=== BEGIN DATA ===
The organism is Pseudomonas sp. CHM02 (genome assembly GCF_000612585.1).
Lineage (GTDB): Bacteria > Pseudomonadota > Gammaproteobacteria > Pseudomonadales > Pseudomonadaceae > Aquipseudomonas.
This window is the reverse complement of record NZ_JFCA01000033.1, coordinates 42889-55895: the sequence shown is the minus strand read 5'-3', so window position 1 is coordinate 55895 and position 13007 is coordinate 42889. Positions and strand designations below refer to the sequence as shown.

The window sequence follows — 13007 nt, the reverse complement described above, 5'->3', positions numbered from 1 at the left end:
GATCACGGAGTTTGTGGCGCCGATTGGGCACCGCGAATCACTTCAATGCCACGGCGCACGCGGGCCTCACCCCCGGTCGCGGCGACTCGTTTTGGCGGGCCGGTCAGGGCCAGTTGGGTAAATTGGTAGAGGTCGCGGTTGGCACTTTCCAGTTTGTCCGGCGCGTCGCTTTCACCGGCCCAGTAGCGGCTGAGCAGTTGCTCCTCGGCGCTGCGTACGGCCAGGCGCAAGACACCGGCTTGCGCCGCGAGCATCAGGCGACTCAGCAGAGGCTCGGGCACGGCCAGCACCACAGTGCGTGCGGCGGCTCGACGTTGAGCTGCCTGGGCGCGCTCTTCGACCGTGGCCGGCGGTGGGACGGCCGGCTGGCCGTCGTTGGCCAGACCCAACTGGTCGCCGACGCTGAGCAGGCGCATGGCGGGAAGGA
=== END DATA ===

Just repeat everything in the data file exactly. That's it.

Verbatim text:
The organism is Pseudomonas sp. CHM02 (genome assembly GCF_000612585.1).
Lineage (GTDB): Bacteria > Pseudomonadota > Gammaproteobacteria > Pseudomonadales > Pseudomonadaceae > Aquipseudomonas.
This window is the reverse complement of record NZ_JFCA01000033.1, coordinates 42889-55895: the sequence shown is the minus strand read 5'-3', so window position 1 is coordinate 55895 and position 13007 is coordinate 42889. Positions and strand designations below refer to the sequence as shown.

The window sequence follows — 13007 nt, the reverse complement described above, 5'->3', positions numbered from 1 at the left end:
GATCACGGAGTTTGTGGCGCCGATTGGGCACCGCGAATCACTTCAATGCCACGGCGCACGCGGGCCTCACCCCCGGTCGCGGCGACTCGTTTTGGCGGGCCGGTCAGGGCCAGTTGGGTAAATTGGTAGAGGTCGCGGTTGGCACTTTCCAGTTTGTCCGGCGCGTCGCTTTCACCGGCCCAGTAGCGGCTGAGCAGTTGCTCCTCGGCGCTGCGTACGGCCAGGCGCAAGACACCGGCTTGCGCCGCGAGCATCAGGCGACTCAGCAGAGGCTCGGGCACGGCCAGCACCACAGTGCGTGCGGCGGCTCGACGTTGAGCTGCCTGGGCGCGCTCTTCGACCGTGGCCGGCGGTGGGACGGCCGGCTGGCCGTCGTTGGCCAGACCCAACTGGTCGCCGACGCTGAGCAGGCGCATGGCGGGAAGGA